- With parliamentary and presidential elections less than a month away, Tunisian journalists have been urged by international colleagues to "confront governmental and political threats to press freedom." Tunisia's press association is currently barred from international networks due to its support of government censorship.
The Brussels-based International Federation of Journalists (IFJ), which organises 500,000 journalists worldwide, today called on Tunisian colleagues to confront the repressive government of President Zine El Abidine Ben Ali.
The Secretary-General of the IFJ, Aidan White, told 400 journalists attending the congress of the Association of Tunisian Journalists (AJT) in Tunis on Sunday that the continuing pressure from the government of President Ben Ali threatened free expression and human rights and "seriously damages the image of Tunisian journalism."
- We must send a clear message to those in power, said Mr White, "that journalism must be freed of all forms of political control." The global journalist union however cannot count on the automatic support from Tunisia's journalist association.
The IFJ thus sent a high-profile mission of senior union leaders to Tunisia to meet with Tunisian journalists and to press for changes within the AJT. The organisation was suspended by IFJ leaders last year following the association's decision to give a press freedom award to President Ben Ali - a move that caused worldwide outrage.
In his intervention, Mr White accused political leaders in Tunisia and elsewhere of creating a world of information filled with "dishonesty, deceit and lies." Tunisia goes to the polls on 24 October this year. "We must separate media from governments and political groups and we must oppose all editorial interference wherever and whenever it occurs," he said.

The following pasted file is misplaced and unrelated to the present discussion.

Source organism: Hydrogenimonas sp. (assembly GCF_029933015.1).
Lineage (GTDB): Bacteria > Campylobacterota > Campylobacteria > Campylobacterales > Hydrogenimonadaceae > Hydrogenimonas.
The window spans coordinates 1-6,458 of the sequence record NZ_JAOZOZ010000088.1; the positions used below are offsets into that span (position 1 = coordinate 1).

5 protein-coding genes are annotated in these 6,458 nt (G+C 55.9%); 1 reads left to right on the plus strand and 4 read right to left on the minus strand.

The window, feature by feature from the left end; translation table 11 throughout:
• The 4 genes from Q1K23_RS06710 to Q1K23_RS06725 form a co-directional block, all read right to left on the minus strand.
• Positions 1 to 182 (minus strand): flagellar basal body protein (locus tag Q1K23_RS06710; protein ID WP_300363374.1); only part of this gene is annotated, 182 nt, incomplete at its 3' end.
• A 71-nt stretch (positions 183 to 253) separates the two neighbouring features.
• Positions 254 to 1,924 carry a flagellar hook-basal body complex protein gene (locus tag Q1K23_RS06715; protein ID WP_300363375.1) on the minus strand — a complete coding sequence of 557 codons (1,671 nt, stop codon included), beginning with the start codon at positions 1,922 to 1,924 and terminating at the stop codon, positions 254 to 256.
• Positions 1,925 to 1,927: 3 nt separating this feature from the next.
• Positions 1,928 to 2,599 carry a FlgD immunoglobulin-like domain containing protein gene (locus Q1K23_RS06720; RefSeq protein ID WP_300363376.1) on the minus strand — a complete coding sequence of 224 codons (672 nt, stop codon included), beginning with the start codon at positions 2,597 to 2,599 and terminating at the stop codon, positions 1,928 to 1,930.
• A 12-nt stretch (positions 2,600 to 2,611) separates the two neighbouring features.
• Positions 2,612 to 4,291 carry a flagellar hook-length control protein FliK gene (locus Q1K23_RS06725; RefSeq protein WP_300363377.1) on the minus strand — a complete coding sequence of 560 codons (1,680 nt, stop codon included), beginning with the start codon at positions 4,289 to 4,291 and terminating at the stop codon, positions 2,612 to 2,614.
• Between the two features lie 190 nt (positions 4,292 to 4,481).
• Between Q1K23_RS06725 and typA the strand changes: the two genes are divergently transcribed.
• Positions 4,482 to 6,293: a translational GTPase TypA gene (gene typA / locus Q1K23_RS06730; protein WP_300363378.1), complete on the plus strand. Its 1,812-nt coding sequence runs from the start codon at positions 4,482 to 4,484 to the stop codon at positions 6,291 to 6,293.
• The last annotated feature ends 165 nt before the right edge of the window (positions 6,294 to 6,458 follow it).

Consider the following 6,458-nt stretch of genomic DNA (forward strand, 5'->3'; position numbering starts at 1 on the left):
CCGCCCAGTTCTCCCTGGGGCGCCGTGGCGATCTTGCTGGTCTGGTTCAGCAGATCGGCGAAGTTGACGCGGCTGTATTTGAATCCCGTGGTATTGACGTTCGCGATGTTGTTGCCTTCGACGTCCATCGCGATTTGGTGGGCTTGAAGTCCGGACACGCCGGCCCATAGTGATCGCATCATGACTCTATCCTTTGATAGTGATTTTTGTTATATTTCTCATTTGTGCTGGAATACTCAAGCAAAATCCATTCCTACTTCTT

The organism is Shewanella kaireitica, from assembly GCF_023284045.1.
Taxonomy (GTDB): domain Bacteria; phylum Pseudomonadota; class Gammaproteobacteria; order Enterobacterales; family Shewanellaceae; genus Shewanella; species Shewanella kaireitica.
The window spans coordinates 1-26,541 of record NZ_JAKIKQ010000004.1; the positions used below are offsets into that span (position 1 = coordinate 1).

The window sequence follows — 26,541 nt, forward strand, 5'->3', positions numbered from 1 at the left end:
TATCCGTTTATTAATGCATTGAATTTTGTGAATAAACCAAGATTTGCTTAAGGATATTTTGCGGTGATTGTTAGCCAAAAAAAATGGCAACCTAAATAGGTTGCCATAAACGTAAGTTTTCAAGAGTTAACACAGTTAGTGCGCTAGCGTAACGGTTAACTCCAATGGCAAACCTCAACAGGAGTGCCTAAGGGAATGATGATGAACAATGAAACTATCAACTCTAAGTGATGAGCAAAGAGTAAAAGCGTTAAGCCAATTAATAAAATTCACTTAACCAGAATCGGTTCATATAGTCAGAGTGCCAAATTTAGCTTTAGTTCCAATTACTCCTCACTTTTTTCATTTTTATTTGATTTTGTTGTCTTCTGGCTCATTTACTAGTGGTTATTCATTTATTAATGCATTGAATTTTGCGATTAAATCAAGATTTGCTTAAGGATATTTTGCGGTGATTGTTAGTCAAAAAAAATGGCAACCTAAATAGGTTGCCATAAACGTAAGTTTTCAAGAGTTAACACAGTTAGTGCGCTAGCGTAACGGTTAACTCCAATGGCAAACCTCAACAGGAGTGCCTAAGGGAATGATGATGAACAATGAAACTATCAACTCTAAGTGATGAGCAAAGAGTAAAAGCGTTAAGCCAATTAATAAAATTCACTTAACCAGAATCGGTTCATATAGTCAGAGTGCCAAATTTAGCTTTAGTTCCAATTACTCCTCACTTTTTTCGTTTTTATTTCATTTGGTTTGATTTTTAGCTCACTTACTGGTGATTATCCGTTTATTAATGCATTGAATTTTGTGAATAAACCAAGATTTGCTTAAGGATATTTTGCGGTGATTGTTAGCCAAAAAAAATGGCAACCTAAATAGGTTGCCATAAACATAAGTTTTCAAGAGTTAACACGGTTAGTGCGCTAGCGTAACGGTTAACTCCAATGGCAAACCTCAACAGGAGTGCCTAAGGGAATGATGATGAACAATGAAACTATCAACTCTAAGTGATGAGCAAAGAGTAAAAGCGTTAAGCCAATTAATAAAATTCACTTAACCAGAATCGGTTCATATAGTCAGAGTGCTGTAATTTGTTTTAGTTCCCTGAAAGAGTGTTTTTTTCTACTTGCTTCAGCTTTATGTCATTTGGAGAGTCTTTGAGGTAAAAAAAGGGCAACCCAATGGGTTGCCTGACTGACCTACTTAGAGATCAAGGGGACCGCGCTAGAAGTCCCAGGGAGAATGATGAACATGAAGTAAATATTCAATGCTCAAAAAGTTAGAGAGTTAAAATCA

The IFJ leader added that governments, even the most democratic, put undue pressure on media, citing the example of the "ferocious" British government campaign last year against the 'BBC' over it's coverage of the Iraq war and the political climate in the US that led to extensive self-censorship and forced newspapers like the 'New York Times' and the writers for the 'Washington Post' to apologise to readers for their failure to ask searching questions of the Bush administration in the run-up to the invasion of Iraq.
- There are terrible consequences when we submit to self-censorship and this is a problem all too evident here in Tunisia, Mr White told the Tunisian members of the press. The IFJ mission also is to meet with human rights groups, media leaders and the leaders of a recently formed trade union of journalists.
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